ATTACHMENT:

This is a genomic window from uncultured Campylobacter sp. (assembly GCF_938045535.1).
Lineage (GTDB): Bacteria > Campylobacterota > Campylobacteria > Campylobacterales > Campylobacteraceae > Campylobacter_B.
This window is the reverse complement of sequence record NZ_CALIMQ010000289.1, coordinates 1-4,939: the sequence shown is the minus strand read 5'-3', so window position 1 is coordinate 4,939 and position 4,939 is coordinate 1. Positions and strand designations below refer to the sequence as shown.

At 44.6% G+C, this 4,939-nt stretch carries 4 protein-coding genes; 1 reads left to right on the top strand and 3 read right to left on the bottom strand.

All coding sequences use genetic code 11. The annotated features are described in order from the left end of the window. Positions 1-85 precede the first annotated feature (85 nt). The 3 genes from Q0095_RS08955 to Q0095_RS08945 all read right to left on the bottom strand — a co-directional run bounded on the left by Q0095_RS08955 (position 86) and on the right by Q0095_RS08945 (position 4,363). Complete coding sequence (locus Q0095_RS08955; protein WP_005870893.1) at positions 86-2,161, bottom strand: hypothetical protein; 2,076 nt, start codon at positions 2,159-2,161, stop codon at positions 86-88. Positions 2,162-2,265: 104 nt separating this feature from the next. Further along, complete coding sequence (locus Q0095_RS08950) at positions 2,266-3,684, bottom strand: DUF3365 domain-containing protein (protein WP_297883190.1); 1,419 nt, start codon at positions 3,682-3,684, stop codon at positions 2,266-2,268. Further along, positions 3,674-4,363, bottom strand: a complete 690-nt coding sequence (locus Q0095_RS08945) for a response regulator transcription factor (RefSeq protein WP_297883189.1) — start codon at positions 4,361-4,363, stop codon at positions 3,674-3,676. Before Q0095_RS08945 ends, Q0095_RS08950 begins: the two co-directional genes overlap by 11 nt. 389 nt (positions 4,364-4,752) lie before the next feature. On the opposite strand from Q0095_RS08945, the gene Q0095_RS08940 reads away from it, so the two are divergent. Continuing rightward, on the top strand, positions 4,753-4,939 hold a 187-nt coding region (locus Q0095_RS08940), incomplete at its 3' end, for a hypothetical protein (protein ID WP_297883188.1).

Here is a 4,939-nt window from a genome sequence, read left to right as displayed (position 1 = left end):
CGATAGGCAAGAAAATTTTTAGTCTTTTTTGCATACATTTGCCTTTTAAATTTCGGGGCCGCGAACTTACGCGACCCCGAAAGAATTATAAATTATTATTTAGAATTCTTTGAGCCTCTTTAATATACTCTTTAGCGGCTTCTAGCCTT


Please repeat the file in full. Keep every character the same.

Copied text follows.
This is a genomic window from uncultured Campylobacter sp. (assembly GCF_938045535.1).
Lineage (GTDB): Bacteria > Campylobacterota > Campylobacteria > Campylobacterales > Campylobacteraceae > Campylobacter_B.
This window is the reverse complement of sequence record NZ_CALIMQ010000289.1, coordinates 1-4,939: the sequence shown is the minus strand read 5'-3', so window position 1 is coordinate 4,939 and position 4,939 is coordinate 1. Positions and strand designations below refer to the sequence as shown.

At 44.6% G+C, this 4,939-nt stretch carries 4 protein-coding genes; 1 reads left to right on the top strand and 3 read right to left on the bottom strand.

All coding sequences use genetic code 11. The annotated features are described in order from the left end of the window. Positions 1-85 precede the first annotated feature (85 nt). The 3 genes from Q0095_RS08955 to Q0095_RS08945 all read right to left on the bottom strand — a co-directional run bounded on the left by Q0095_RS08955 (position 86) and on the right by Q0095_RS08945 (position 4,363). Complete coding sequence (locus Q0095_RS08955; protein WP_005870893.1) at positions 86-2,161, bottom strand: hypothetical protein; 2,076 nt, start codon at positions 2,159-2,161, stop codon at positions 86-88. Positions 2,162-2,265: 104 nt separating this feature from the next. Further along, complete coding sequence (locus Q0095_RS08950) at positions 2,266-3,684, bottom strand: DUF3365 domain-containing protein (protein WP_297883190.1); 1,419 nt, start codon at positions 3,682-3,684, stop codon at positions 2,266-2,268. Further along, positions 3,674-4,363, bottom strand: a complete 690-nt coding sequence (locus Q0095_RS08945) for a response regulator transcription factor (RefSeq protein WP_297883189.1) — start codon at positions 4,361-4,363, stop codon at positions 3,674-3,676. Before Q0095_RS08945 ends, Q0095_RS08950 begins: the two co-directional genes overlap by 11 nt. 389 nt (positions 4,364-4,752) lie before the next feature. On the opposite strand from Q0095_RS08945, the gene Q0095_RS08940 reads away from it, so the two are divergent. Continuing rightward, on the top strand, positions 4,753-4,939 hold a 187-nt coding region (locus Q0095_RS08940), incomplete at its 3' end, for a hypothetical protein (protein ID WP_297883188.1).

Here is a 4,939-nt window from a genome sequence, read left to right as displayed (position 1 = left end):
CGATAGGCAAGAAAATTTTTAGTCTTTTTTGCATACATTTGCCTTTTAAATTTCGGGGCCGCGAACTTACGCGACCCCGAAAGAATTATAAATTATTATTTAGAATTCTTTGAGCCTCTTTAATATACTCTTTAGCGGCTTCTAGCCTT